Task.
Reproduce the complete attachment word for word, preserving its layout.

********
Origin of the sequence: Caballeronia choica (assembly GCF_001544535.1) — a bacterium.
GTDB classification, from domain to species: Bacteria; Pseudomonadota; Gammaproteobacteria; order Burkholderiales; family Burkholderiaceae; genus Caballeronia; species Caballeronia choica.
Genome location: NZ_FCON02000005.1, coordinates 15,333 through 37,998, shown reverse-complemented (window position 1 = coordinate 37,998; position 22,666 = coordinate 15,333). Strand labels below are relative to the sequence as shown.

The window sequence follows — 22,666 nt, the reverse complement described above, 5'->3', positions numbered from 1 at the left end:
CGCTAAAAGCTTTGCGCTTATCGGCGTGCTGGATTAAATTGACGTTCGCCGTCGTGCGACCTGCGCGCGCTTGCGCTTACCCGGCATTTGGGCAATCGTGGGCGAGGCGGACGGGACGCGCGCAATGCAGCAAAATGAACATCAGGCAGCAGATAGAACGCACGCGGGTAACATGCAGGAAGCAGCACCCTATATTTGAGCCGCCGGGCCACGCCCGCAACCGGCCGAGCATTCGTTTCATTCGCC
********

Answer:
Origin of the sequence: Caballeronia choica (assembly GCF_001544535.1) — a bacterium.
GTDB classification, from domain to species: Bacteria; Pseudomonadota; Gammaproteobacteria; order Burkholderiales; family Burkholderiaceae; genus Caballeronia; species Caballeronia choica.
Genome location: NZ_FCON02000005.1, coordinates 15,333 through 37,998, shown reverse-complemented (window position 1 = coordinate 37,998; position 22,666 = coordinate 15,333). Strand labels below are relative to the sequence as shown.

The window sequence follows — 22,666 nt, the reverse complement described above, 5'->3', positions numbered from 1 at the left end:
CGCTAAAAGCTTTGCGCTTATCGGCGTGCTGGATTAAATTGACGTTCGCCGTCGTGCGACCTGCGCGCGCTTGCGCTTACCCGGCATTTGGGCAATCGTGGGCGAGGCGGACGGGACGCGCGCAATGCAGCAAAATGAACATCAGGCAGCAGATAGAACGCACGCGGGTAACATGCAGGAAGCAGCACCCTATATTTGAGCCGCCGGGCCACGCCCGCAACCGGCCGAGCATTCGTTTCATTCGCC